WCBS 880 - August 08, 2019
In certain neighborhoods near water, such as the Rockaways, firefighters practice rescuing distressed swimmers, and it’s not uncommon to see a surfboard on a firetruck.
At Engine 265 - Ladder 121 in Rockaway, firefighters train and drill constantly to rescue people from the tides when lifeguards are off-duty.
“The ocean, it’s strong, you’re not gonna win,” said Lt. Danny Comer.
He tells WCBS 880’s Sean Adams that they respond to water rescues almost as frequently as fire rescues in their area of Queens.
“During the summer months, they do surf rescue to prepare for that. During the winter, it’s cold water related, whether it’s falling through ice, retrieving guys in the water, we train for it all,” he explains.
On the truck they carry rescue buoys, tow lines, fins, snorkels and wet suits.
“Most of time, probably almost every time, it's after six o'clock, the lifeguards in Rockaway go off at six,” Comer says of their rescues.
Firefighter James Hayden recounted one rescue he had to do when a teenager went swimming at night.
“It was 50 yards past the jetty, it was well, well past the jetty. The farthest I’ve ever swam to a victim,” he said.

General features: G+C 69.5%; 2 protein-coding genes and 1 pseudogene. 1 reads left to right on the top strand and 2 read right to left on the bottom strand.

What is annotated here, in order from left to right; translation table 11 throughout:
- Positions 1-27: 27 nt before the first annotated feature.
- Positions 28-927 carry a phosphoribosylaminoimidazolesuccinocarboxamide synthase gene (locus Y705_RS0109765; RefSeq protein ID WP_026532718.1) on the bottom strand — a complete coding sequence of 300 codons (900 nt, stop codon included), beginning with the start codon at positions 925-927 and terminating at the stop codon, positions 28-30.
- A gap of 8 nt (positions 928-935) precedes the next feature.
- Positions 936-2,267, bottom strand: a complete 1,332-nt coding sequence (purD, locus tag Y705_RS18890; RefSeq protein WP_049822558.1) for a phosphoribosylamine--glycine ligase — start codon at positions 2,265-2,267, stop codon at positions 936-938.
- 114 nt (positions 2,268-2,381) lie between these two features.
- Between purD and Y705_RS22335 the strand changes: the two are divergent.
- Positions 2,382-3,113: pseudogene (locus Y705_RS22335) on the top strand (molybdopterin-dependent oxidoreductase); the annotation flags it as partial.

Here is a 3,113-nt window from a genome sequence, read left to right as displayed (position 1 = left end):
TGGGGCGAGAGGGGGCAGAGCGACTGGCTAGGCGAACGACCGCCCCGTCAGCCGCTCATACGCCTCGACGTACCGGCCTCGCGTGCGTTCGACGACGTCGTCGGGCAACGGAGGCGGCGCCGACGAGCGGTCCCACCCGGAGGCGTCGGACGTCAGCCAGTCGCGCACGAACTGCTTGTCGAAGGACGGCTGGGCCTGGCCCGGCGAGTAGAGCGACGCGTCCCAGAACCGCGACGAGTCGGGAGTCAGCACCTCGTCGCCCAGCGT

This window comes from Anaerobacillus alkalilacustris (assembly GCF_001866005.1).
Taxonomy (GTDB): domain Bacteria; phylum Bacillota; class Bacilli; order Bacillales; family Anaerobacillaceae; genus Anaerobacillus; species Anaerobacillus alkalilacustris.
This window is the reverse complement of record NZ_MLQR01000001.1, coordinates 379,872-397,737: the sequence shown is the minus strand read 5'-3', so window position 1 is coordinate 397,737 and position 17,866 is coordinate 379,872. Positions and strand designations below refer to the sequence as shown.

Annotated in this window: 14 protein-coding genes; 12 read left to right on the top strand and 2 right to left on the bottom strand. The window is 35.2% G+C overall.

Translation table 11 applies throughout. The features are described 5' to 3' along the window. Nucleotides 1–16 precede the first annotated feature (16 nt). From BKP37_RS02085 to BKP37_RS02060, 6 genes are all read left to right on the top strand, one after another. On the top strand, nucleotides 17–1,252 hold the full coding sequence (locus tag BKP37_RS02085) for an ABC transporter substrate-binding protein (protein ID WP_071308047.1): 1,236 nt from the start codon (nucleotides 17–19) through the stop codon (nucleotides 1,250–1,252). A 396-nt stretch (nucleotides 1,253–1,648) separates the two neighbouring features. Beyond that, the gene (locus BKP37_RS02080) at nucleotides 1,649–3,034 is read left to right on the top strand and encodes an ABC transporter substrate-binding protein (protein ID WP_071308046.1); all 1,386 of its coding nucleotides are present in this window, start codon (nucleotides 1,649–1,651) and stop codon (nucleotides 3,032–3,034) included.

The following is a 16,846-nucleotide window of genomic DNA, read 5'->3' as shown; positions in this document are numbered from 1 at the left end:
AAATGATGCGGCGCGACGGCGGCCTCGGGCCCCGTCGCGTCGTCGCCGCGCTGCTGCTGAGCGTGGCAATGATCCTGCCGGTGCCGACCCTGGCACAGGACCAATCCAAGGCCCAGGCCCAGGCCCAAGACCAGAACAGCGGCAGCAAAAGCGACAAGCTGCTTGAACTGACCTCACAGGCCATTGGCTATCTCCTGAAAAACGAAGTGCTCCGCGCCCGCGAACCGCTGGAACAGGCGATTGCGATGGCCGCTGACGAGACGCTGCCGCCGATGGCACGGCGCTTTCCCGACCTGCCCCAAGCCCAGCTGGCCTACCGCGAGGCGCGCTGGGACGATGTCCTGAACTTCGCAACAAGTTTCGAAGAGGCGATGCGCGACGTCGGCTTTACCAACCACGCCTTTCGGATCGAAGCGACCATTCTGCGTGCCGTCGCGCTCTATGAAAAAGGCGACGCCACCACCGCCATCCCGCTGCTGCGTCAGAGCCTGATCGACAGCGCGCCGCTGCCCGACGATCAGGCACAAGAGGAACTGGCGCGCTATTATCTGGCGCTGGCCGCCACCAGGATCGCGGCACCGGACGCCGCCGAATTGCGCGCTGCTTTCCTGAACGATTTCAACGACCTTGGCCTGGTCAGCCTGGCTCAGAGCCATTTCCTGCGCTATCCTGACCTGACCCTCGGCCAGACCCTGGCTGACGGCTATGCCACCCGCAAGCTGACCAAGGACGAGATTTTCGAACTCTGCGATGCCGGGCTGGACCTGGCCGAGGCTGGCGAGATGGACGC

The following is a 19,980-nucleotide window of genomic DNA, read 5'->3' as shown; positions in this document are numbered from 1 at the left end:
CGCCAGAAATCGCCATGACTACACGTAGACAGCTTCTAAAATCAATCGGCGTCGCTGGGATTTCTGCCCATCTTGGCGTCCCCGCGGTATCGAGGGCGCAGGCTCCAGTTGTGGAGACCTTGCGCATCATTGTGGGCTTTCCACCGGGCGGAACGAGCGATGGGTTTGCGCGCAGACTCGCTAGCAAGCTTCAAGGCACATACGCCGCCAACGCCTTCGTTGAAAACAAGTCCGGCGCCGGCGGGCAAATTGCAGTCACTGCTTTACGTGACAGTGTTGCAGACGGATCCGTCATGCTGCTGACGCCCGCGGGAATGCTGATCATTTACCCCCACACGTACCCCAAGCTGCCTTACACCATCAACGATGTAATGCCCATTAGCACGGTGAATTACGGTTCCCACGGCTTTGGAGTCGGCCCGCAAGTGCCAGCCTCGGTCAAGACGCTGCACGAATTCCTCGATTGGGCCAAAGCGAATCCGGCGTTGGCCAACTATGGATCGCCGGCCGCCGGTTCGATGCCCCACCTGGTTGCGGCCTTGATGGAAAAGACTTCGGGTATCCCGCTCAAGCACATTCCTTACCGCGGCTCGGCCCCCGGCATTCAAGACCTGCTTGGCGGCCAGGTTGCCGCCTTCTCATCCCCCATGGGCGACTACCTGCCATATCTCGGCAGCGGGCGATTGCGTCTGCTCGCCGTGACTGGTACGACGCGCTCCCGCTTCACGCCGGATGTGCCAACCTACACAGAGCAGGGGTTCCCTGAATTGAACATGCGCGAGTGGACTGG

The teenager was brought to safety, but he says that’s not always the case. He explains it’s a constant struggle to educate people about how dangerous the ocean can be.
Comer notes that if somebody finds themselves being pulled out to sea, the most important thing to do is stay calm.
“Let the rip take you out and once it stops pulling you out, then you have to swim parallel to shore. If you try to swim straight in, it’s not gonna happen, you know, you're gonna tire yourself out,” he explains.
Fire officials say recent drownings in the Rockaways highlight the perils of swimming after hours when lifeguards are off duty.
Comer also says the recent influx in tourists and residents adds to the challenges.
“Rockaway, it's just getting more and more crowded. The amount of people coming down to this beach in the past six years has probably quadrupled. The neighborhood itself, just the amount of people moving down here, it’s just gonna keep happening,” he says.
The best thing people can do? Never go into the water unless a lifeguard is on duty.